Fall-Spring Schedule: Adult Study class, 9 AM (lower level Fellowship Room). Worship, 10:15 AM. Children’s Sunday School follows “Time with Our Children” during the 10:15 worship hour, except on the first Sunday of each month (communion Sunday).
Summer schedule, Memorial Day Sunday-Labor Day Sunday: worship only at 9:30 AM. Nursery care is available during worship for children up to kindergarten age.
What’s worship like at First Congregational UCC? Our worship could be described as mainline Protestant, with great love for tradition, but also with a lively spirit, and plenty of space for new ways of singing and praying and celebrating and sharing. We value “inclusive language” that honors God and humanity, particularly in terms of gender. After gathering time and music, we share a welcome, news of the church and prayer requests–both concerns and joys. We then enter into the more structured order of worship, with hymns, prayers, more hymns, songs, spirituals and global music expressing praise to God, celebrating creation and the call to be peacemakers. There are scripture readings, choir anthems or special music, a time with children (aka children’s sermon), and a pastoral meditation (aka sermon), reflecting on themes in the day’s scripture.
After sharing “the word,” we respond with prayer-including the “Lord’s Prayer”, and with an offering of our gifts-usually financial, but often including items collected for charitable groups beyond our walls. On the first Sunday of each month, we also respond by sharing Holy Communion (the Lord’s Supper or Eucharist). Worship concludes, with or without Communion, with the singing of a hymn, a benediction (“good word”) from the pastor, and a choral benediction. There is usually a postlude– music to send us on our way. Worship generally lasts about an hour.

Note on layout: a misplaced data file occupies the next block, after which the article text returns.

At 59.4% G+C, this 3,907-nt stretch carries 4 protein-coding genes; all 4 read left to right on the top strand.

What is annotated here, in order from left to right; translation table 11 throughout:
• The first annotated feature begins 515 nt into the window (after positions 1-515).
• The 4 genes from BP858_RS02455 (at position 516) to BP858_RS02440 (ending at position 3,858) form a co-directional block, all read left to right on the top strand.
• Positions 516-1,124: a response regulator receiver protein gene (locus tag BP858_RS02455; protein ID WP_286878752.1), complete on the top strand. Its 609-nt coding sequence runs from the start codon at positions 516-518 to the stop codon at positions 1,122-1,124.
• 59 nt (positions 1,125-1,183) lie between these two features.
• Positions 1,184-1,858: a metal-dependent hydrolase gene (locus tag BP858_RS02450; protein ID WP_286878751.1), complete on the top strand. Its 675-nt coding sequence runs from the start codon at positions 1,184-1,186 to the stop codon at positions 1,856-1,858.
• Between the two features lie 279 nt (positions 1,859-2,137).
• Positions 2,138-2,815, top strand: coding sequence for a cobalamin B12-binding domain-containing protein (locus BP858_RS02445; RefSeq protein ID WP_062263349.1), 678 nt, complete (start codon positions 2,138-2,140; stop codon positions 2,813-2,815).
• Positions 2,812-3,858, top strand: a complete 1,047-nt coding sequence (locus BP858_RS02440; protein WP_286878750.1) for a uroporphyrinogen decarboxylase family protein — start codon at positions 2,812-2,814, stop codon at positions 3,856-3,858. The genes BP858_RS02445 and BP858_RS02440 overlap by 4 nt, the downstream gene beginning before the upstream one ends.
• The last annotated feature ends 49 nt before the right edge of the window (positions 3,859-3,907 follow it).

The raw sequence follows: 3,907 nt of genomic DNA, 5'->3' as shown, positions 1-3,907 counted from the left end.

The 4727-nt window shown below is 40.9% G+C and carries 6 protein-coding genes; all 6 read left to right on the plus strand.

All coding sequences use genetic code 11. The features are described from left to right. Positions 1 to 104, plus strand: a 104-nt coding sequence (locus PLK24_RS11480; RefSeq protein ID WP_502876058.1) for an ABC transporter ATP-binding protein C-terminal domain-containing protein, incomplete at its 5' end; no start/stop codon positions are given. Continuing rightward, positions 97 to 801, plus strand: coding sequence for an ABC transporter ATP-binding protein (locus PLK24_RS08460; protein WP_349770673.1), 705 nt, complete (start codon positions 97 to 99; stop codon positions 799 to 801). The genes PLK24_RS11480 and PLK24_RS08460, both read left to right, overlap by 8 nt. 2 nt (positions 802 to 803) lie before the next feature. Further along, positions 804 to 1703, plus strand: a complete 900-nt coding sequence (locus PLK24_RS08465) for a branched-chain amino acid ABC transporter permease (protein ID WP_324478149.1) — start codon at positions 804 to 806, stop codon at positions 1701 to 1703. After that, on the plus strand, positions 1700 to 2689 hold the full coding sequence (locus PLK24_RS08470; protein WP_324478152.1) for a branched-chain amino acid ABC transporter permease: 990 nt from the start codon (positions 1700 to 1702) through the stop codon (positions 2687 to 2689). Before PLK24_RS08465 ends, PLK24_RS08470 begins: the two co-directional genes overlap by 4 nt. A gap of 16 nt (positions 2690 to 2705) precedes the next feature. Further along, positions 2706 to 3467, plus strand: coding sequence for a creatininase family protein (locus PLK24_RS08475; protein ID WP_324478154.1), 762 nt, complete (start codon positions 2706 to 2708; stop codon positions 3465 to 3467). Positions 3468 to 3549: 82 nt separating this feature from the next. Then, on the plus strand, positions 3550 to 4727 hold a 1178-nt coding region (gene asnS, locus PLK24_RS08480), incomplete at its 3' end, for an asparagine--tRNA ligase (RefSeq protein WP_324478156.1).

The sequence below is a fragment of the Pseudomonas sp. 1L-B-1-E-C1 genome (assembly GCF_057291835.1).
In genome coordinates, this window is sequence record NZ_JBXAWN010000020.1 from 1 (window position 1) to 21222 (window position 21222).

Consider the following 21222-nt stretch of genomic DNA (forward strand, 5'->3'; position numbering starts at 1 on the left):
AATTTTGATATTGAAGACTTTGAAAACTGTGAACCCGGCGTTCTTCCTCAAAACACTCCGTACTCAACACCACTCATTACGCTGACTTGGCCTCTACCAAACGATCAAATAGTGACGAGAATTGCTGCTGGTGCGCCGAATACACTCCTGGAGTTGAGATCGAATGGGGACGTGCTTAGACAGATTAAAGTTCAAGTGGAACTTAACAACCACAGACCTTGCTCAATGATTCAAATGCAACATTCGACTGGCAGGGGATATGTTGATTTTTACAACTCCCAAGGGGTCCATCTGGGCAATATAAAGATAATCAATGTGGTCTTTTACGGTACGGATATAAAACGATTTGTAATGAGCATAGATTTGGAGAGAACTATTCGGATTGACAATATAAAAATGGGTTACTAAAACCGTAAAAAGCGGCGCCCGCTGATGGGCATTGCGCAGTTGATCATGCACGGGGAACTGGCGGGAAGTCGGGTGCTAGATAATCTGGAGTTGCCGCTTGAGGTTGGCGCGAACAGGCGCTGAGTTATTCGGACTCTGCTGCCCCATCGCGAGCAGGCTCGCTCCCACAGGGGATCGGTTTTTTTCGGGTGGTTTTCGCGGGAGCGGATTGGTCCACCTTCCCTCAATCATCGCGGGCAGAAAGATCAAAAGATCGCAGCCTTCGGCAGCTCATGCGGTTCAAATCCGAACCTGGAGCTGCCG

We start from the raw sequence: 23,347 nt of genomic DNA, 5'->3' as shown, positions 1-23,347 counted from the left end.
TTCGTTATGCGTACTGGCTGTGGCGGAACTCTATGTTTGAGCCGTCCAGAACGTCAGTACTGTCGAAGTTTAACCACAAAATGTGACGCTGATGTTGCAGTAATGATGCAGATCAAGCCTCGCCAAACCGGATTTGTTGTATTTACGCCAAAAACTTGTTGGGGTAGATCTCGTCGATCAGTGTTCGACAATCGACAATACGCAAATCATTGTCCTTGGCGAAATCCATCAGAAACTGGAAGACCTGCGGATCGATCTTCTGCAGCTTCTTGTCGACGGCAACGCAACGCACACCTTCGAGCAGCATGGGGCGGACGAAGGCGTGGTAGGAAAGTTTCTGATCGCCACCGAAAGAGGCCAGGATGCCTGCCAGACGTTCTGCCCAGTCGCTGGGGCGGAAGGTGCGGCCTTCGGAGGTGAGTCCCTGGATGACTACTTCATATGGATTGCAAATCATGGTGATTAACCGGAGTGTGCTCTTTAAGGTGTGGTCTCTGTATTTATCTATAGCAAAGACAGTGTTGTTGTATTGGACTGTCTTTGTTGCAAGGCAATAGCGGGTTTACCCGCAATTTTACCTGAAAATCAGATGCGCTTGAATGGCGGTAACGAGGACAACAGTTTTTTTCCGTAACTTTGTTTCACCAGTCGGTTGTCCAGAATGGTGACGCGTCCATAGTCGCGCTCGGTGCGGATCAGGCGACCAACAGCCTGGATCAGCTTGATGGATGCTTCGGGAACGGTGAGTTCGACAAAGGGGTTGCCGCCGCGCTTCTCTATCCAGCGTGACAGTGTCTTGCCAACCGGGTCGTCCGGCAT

How do you serve Communion, and what is the understanding of Communion at First Congregational UCC? In general, we offer a prayer of thanksgiving, remember God’s acts of creation and salvation, and recall Jesus’ last supper with his disciples. The pastor prays that the Spirit be present in our sharing the meal and the moment, that we be spiritually fed and remember God’s presence in our own lives and the lives of all people and that we recognize that presence as a congregation, “Christ’s body.” We then share bread and cup–at First Congregational we use grape juice (many churches use wine). Those in the congregation wishing to receive communion come forward and take a piece of bread, dip it into the chalice (cup), eat and return to their seats. There may be singing, playing of music, or silence for reflection and meditation. Servers will take the bread and cup to those who may find it difficult to come forward but wish to commune. Communion always concludes with a prayer of thanksgiving spoken by all.
Who may receive Communion at First Congregational UCC? Short answer: ALL! We have long practiced “open” communion. We believe that Christ’s invitation is to all– from the youngest to the oldest, people of all walks of life, every race, creed, gender, orientation, class, faith understanding, church membership. Each comes as she or he understands their need, their thankfulness, their relationship with God and others.